It; Thou - When we treat the self as an 'It'...
Egos appear by setting themselves apart from other egos.
Persons appear by entering into relation to other persons.
Martin Buber: I Thou
A poetic, intuitive evocative inquiry on how some of us are inclined to denigrate or use ourselves, neglecting our personhood in apparent 'service' of more worthy others...
Martin Buber’s formulation of the I: It and the I: Thou way of relating is an insightful way to capture the distinction between relating to others as objects or as genuine 'other selves' whose subjectivity is as unique, dynamic and worthy of regard as our own.
But what happens when we do the opposite? - when we use ourselves as objects in service of an apparently worthier and more real Other?
This is not in fact, in Buber's terms, truly relating to the other as a 'Thou', because in an odd way we are using them - albeit via inflation - to objectify and reduce ourselves. Yet this It: Thou is the shaping some of us inhabit all too often; the denial of the self as a whole, valuable, separate self is how many of us habitually relate.
I often notice this inconsistency at the heart of my relating. I engage with others as if the subjective and the personal is worthy of care. I even preach about it, entreat them to honour and make room for the crushed voices inside. Yet even as I do this, I do this with the background knowing that my psyche must be overridden, that my subjectivity is banal and only useful in so far as it serves.
And here we come to some weird distortion of identity in which we believe we are only what we have given. Those of us caught in this delusion may claim the radiant, pleased, healed or altered other as our possessed ‘masterpiece’: our triumph, our effect. To appear to have affected their joy or growth seems inherently more significant than that we have wounded and trashed our own in the process. The self of the self is sacrificed. We have made ourselves an ‘it’ - a functional it, an influential it, a valued it - but nonetheless, very much an it. A less-than and a thing.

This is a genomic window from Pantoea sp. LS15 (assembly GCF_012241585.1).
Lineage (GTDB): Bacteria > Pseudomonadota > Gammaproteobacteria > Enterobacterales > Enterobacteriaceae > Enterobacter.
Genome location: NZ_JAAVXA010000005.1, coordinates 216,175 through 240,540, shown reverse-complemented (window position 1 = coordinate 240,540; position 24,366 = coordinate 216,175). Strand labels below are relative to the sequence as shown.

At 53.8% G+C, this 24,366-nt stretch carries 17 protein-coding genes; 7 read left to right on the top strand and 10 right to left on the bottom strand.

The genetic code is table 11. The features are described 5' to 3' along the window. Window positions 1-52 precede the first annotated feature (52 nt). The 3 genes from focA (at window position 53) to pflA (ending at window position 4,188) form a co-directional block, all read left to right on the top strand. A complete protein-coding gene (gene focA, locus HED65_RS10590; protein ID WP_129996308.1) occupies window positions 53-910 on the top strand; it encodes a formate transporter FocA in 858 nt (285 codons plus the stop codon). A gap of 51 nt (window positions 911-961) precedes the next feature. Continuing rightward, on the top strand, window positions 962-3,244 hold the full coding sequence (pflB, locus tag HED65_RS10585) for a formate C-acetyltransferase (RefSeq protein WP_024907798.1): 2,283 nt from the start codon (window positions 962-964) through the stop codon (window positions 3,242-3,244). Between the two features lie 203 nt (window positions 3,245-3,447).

This is unsatisfactory and unsustainable. Philosophically. Emotionally. Relationally. Something in us knows this. Here and there, we notice, between the lines, we too are real, we are people, perhaps our longings and hurts matter also. Yet in our desperation to be significant, or accepted, or existentially allowed to exist, we have placed all this on pause.
This is mad, and it is disconcerting. We notice -- at the periphery of our vision - sometimes that those we 'serve' are not inherently more worthy than ourselves. And yet something more primitive knows that they are; that the other is the only one who matters. Our It: Thou delusion persists, the behaviour, the compulsion, to honour the other above the self. This is not love, though it is probably a form of distorted love. Love is in there somewhere. As Derek Mahon writes in The Forger 'for even at one remove/the thing I meant was love...'
But when this pattern dominates, so little room is made – alone, with others, for what might emerge directly from us, of us, for our sole sake. There are odd unconscious, undermining forces in play: I must not give birth to anything original, I must only be the midwife, up all night, or the suspended someone who will never have a life of their own worth much at all.
This instinct requires interrogation. Can we take responsibility for our mutual presence here, to own our needs of others, to consider ourselves worthy of our subjectivity, and to enter into the brave, dynamic space of being real, vulnerable and alive with others, who are our equals.